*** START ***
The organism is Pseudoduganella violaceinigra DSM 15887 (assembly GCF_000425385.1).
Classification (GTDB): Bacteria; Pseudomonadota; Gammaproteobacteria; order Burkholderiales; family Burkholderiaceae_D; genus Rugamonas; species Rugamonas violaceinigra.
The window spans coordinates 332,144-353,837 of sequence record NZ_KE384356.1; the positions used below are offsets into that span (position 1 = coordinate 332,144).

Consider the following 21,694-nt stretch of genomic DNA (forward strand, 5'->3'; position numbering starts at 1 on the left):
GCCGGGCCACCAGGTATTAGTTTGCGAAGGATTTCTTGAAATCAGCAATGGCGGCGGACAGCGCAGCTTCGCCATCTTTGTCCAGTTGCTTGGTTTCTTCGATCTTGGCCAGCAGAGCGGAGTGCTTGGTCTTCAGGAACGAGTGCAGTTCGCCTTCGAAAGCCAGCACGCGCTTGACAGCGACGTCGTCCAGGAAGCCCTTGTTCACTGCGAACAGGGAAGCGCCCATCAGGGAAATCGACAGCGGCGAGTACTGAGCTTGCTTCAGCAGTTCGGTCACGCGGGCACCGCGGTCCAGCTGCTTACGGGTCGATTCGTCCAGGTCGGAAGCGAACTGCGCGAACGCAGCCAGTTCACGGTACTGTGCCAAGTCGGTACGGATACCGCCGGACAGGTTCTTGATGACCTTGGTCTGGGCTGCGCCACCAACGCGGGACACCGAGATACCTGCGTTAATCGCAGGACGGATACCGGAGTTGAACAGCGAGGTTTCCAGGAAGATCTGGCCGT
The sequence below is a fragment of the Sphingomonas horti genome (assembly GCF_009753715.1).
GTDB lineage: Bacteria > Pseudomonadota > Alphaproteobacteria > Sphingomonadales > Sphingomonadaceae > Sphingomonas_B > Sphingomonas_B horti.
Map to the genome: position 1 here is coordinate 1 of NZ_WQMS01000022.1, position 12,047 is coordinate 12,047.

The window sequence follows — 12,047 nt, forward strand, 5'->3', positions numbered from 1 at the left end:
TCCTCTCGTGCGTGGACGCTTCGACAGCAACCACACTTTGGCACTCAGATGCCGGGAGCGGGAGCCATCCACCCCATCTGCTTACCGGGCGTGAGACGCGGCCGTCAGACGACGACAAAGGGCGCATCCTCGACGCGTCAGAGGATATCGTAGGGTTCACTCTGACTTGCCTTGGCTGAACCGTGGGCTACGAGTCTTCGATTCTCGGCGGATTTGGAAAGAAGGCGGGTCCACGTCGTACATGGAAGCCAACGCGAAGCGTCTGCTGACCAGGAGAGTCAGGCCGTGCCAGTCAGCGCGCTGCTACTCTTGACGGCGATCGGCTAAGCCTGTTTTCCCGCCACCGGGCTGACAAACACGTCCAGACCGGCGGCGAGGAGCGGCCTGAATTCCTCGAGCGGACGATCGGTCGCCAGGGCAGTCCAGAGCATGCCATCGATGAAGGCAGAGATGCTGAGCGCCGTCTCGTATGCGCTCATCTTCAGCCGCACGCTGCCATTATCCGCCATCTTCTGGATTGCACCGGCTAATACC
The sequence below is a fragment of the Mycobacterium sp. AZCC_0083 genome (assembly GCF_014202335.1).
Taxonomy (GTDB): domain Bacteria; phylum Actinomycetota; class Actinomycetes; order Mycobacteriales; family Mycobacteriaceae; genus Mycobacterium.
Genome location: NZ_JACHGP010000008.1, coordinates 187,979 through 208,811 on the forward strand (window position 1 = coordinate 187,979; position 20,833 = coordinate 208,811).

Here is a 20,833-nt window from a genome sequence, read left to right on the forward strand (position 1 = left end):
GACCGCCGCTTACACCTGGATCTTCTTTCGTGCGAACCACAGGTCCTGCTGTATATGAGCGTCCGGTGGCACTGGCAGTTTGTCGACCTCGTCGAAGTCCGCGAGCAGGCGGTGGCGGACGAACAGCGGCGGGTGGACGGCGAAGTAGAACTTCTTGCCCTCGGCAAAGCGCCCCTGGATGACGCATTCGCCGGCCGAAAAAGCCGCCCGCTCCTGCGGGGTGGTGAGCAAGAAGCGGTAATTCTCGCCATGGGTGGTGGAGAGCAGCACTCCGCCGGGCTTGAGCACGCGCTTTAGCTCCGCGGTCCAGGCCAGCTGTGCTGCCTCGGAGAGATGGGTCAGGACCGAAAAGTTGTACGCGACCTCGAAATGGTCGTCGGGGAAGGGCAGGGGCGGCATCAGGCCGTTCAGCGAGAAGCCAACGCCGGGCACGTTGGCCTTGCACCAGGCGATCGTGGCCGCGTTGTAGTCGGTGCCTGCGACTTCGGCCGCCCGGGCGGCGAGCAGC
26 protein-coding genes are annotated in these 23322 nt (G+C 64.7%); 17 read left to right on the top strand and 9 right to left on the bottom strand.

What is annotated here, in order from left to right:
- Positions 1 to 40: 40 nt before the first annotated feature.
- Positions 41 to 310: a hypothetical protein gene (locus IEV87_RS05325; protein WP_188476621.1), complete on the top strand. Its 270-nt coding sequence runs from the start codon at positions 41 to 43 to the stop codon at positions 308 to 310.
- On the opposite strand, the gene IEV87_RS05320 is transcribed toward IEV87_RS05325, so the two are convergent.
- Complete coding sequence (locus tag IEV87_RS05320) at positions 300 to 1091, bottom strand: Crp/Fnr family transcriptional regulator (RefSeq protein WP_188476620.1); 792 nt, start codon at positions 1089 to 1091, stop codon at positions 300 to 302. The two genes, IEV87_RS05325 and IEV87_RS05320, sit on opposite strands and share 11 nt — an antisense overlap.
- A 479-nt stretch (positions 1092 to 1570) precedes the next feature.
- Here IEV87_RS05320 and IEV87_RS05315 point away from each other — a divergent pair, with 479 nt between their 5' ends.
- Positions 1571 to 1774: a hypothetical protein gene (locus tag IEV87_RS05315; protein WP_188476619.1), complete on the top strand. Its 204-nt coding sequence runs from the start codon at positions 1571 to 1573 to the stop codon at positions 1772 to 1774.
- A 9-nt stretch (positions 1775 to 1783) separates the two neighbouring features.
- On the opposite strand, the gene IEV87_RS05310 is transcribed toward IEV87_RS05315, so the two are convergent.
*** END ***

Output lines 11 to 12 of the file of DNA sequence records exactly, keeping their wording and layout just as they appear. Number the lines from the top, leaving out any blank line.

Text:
The sequence below is a fragment of the Mycobacterium sp. AZCC_0083 genome (assembly GCF_014202335.1).
Taxonomy (GTDB): domain Bacteria; phylum Actinomycetota; class Actinomycetes; order Mycobacteriales; family Mycobacteriaceae; genus Mycobacterium.